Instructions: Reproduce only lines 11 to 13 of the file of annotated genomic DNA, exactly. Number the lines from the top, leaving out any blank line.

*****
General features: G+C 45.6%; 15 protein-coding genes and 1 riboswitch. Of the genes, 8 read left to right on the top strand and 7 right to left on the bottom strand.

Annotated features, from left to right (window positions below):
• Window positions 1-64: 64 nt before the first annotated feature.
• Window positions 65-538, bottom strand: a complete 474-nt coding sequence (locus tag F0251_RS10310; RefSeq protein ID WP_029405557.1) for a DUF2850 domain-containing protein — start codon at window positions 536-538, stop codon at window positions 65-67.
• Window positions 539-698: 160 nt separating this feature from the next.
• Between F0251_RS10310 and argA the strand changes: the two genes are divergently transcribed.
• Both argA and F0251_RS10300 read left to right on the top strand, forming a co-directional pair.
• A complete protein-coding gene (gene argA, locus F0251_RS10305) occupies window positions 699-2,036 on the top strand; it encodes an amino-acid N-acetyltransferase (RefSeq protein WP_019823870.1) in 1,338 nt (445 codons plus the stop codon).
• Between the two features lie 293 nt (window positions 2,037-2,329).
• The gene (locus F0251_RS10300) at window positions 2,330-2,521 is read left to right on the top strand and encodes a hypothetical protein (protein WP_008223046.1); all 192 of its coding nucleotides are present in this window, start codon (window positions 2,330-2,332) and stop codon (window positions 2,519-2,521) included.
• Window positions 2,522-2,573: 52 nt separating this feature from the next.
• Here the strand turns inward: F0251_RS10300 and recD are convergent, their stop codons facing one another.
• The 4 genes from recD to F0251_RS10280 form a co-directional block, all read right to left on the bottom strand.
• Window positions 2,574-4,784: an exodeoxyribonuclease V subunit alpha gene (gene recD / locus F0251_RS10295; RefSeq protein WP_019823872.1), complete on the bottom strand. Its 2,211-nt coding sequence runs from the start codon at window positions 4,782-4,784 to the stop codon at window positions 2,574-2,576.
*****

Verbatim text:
• Window positions 2,522-2,573: 52 nt separating this feature from the next.
• Here the strand turns inward: F0251_RS10300 and recD are convergent, their stop codons facing one another.
• The 4 genes from recD to F0251_RS10280 form a co-directional block, all read right to left on the bottom strand.